An image of the theatre at Interamna Lirenas, in Southern Lazio, which emerged from the latest study. The grey background shows the magnetrometry image which revealed that a large building was on that spot. The white square is taken from a Ground Penetrating Radar survey (GPR) which showed the shape and dimensions of the building in more detail. This revealed it to be a Roman theatre, marked in yellow [Credit: University of Cambridge]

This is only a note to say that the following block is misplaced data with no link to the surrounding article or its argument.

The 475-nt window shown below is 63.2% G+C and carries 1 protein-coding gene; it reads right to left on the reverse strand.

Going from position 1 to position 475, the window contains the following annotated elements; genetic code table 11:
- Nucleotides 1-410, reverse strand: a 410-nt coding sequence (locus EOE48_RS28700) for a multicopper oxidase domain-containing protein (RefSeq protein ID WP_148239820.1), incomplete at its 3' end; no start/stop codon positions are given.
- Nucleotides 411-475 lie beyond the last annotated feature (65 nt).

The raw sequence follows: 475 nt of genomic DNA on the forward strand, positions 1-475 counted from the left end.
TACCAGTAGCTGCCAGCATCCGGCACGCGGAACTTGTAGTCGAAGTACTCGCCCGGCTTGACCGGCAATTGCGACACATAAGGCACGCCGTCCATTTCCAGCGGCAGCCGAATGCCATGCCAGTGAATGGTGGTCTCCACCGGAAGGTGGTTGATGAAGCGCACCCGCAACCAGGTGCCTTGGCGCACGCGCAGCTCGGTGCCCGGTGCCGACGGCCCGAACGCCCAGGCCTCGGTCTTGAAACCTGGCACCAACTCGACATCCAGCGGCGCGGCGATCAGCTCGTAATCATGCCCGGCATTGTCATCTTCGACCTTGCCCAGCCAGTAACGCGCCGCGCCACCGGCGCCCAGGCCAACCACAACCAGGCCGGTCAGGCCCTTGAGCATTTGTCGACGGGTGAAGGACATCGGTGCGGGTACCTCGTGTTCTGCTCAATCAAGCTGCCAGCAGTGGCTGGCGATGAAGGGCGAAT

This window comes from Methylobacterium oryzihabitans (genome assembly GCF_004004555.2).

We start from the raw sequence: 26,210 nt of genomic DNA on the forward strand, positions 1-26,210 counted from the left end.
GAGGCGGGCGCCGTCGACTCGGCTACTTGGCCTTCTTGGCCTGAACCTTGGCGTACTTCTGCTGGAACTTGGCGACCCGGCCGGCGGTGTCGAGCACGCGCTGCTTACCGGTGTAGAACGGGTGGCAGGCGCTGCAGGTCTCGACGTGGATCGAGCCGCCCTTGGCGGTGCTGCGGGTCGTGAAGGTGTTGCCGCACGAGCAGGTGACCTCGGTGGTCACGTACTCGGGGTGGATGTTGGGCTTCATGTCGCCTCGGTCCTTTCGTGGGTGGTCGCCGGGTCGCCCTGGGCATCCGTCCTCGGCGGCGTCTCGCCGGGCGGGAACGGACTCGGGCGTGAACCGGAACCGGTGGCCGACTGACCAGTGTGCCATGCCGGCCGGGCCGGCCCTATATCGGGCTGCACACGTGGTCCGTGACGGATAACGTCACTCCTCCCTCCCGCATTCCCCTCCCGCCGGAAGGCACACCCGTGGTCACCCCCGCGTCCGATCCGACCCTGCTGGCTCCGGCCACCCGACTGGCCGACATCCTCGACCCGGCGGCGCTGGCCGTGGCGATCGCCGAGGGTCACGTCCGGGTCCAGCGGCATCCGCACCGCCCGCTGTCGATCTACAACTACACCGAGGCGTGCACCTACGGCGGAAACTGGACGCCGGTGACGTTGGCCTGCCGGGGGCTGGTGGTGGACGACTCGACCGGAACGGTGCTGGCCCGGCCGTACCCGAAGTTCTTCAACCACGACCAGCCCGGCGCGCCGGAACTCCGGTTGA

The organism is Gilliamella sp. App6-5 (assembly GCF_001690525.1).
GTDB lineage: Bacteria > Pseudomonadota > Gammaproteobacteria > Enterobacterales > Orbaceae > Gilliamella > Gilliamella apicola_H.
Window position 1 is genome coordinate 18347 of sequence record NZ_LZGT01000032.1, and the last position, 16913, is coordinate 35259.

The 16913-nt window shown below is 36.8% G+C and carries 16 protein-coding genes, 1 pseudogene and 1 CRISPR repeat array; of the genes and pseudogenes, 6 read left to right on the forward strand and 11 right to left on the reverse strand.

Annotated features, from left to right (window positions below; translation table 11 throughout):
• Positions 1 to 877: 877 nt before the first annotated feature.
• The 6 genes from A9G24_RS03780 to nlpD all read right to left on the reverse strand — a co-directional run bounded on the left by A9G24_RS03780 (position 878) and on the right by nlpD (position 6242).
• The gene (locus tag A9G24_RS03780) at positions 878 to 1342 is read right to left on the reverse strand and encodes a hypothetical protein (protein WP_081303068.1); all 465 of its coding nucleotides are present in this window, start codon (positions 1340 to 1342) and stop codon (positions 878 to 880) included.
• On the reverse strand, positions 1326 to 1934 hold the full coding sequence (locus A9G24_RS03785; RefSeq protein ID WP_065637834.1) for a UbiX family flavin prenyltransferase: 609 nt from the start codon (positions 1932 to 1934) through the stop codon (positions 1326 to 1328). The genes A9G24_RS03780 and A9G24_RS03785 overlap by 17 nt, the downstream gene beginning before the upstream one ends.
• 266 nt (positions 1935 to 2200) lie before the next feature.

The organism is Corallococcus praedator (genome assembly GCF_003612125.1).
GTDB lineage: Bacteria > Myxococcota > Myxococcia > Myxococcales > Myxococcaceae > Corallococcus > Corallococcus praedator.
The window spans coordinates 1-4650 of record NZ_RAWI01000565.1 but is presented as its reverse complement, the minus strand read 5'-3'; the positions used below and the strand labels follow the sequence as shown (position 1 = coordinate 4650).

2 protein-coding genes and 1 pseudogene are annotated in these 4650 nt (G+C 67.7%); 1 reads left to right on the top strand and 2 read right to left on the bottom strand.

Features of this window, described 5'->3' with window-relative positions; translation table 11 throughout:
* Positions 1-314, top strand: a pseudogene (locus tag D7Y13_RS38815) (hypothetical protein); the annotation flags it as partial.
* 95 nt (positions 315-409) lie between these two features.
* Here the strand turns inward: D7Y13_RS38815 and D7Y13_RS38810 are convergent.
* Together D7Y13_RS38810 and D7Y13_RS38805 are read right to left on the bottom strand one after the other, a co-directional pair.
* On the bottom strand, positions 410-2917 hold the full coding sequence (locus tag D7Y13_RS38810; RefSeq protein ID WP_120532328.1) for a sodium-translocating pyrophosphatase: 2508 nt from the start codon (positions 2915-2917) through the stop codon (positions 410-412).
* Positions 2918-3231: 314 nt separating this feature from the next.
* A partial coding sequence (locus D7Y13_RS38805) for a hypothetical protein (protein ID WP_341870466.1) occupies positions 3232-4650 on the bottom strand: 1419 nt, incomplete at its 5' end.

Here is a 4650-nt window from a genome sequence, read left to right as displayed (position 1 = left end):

An ancient Italian town, which disappeared after its abandonment 1,500 years ago and now lies buried underground, has been mapped by researchers, revealing the location of its theatre, marketplace and other buildings.
Originally founded as a Roman colony in the 4th century BCE, the site of Interamna Lirenas lies in the Liri Valley in Southern Lazio, about 50 miles south of Rome itself. After it was abandoned around the year 500 CE, it was scavenged for building materials and, over time, its remains were completely lost from view. Today, the site is an uninterrupted stretch of farmland, with no recognisable archaeological features.
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